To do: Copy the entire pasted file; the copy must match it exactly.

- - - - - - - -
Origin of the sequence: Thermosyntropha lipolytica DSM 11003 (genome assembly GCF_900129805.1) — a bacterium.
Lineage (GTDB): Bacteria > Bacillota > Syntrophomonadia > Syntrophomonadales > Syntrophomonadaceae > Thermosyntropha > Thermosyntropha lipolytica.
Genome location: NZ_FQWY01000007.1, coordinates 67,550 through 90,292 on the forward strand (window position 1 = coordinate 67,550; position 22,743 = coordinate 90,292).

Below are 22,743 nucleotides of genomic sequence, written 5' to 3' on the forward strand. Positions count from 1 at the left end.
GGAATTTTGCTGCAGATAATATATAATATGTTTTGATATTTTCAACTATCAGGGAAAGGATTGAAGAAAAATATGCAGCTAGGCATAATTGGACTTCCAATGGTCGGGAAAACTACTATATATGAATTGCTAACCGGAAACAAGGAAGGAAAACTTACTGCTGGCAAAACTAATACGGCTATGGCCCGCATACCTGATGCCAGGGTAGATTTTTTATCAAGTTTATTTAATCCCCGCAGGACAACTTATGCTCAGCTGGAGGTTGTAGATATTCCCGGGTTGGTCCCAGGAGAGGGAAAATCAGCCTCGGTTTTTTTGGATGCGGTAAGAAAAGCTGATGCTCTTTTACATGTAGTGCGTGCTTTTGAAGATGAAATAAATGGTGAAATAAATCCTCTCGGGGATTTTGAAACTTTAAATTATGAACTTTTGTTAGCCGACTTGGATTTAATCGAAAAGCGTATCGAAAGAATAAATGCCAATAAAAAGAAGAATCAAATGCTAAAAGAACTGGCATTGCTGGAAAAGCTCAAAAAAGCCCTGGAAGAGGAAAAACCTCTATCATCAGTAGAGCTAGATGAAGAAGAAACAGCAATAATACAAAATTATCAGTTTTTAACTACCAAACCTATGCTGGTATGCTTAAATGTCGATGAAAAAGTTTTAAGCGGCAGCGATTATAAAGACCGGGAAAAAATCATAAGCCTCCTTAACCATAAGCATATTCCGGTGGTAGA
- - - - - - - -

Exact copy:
Origin of the sequence: Thermosyntropha lipolytica DSM 11003 (genome assembly GCF_900129805.1) — a bacterium.
Lineage (GTDB): Bacteria > Bacillota > Syntrophomonadia > Syntrophomonadales > Syntrophomonadaceae > Thermosyntropha > Thermosyntropha lipolytica.
Genome location: NZ_FQWY01000007.1, coordinates 67,550 through 90,292 on the forward strand (window position 1 = coordinate 67,550; position 22,743 = coordinate 90,292).

Below are 22,743 nucleotides of genomic sequence, written 5' to 3' on the forward strand. Positions count from 1 at the left end.
GGAATTTTGCTGCAGATAATATATAATATGTTTTGATATTTTCAACTATCAGGGAAAGGATTGAAGAAAAATATGCAGCTAGGCATAATTGGACTTCCAATGGTCGGGAAAACTACTATATATGAATTGCTAACCGGAAACAAGGAAGGAAAACTTACTGCTGGCAAAACTAATACGGCTATGGCCCGCATACCTGATGCCAGGGTAGATTTTTTATCAAGTTTATTTAATCCCCGCAGGACAACTTATGCTCAGCTGGAGGTTGTAGATATTCCCGGGTTGGTCCCAGGAGAGGGAAAATCAGCCTCGGTTTTTTTGGATGCGGTAAGAAAAGCTGATGCTCTTTTACATGTAGTGCGTGCTTTTGAAGATGAAATAAATGGTGAAATAAATCCTCTCGGGGATTTTGAAACTTTAAATTATGAACTTTTGTTAGCCGACTTGGATTTAATCGAAAAGCGTATCGAAAGAATAAATGCCAATAAAAAGAAGAATCAAATGCTAAAAGAACTGGCATTGCTGGAAAAGCTCAAAAAAGCCCTGGAAGAGGAAAAACCTCTATCATCAGTAGAGCTAGATGAAGAAGAAACAGCAATAATACAAAATTATCAGTTTTTAACTACCAAACCTATGCTGGTATGCTTAAATGTCGATGAAAAAGTTTTAAGCGGCAGCGATTATAAAGACCGGGAAAAAATCATAAGCCTCCTTAACCATAAGCATATTCCGGTGGTAGA